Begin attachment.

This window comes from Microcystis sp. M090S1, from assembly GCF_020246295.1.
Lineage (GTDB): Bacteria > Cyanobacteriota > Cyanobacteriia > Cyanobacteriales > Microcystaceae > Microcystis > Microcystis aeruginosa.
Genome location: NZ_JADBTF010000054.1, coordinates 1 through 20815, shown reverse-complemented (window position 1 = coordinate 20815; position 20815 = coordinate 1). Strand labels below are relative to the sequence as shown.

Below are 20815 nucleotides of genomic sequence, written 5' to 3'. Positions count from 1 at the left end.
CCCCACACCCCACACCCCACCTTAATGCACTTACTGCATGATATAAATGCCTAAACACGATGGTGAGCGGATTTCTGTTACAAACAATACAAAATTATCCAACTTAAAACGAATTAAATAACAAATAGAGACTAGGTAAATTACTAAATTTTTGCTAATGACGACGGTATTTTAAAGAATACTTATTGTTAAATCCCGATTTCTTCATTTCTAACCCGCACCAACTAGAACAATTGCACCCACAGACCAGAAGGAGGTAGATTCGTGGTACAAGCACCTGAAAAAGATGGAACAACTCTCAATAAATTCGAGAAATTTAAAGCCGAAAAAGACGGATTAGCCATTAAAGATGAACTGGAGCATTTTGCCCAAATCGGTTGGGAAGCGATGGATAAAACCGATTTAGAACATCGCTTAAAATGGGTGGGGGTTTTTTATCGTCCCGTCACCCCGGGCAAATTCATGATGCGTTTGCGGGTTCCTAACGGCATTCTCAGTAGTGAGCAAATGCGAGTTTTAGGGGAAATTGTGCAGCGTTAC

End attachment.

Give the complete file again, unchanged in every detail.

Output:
This window comes from Microcystis sp. M090S1, from assembly GCF_020246295.1.
Lineage (GTDB): Bacteria > Cyanobacteriota > Cyanobacteriia > Cyanobacteriales > Microcystaceae > Microcystis > Microcystis aeruginosa.
Genome location: NZ_JADBTF010000054.1, coordinates 1 through 20815, shown reverse-complemented (window position 1 = coordinate 20815; position 20815 = coordinate 1). Strand labels below are relative to the sequence as shown.

Below are 20815 nucleotides of genomic sequence, written 5' to 3'. Positions count from 1 at the left end.
CCCCACACCCCACACCCCACCTTAATGCACTTACTGCATGATATAAATGCCTAAACACGATGGTGAGCGGATTTCTGTTACAAACAATACAAAATTATCCAACTTAAAACGAATTAAATAACAAATAGAGACTAGGTAAATTACTAAATTTTTGCTAATGACGACGGTATTTTAAAGAATACTTATTGTTAAATCCCGATTTCTTCATTTCTAACCCGCACCAACTAGAACAATTGCACCCACAGACCAGAAGGAGGTAGATTCGTGGTACAAGCACCTGAAAAAGATGGAACAACTCTCAATAAATTCGAGAAATTTAAAGCCGAAAAAGACGGATTAGCCATTAAAGATGAACTGGAGCATTTTGCCCAAATCGGTTGGGAAGCGATGGATAAAACCGATTTAGAACATCGCTTAAAATGGGTGGGGGTTTTTTATCGTCCCGTCACCCCGGGCAAATTCATGATGCGTTTGCGGGTTCCTAACGGCATTCTCAGTAGTGAGCAAATGCGAGTTTTAGGGGAAATTGTGCAGCGTTAC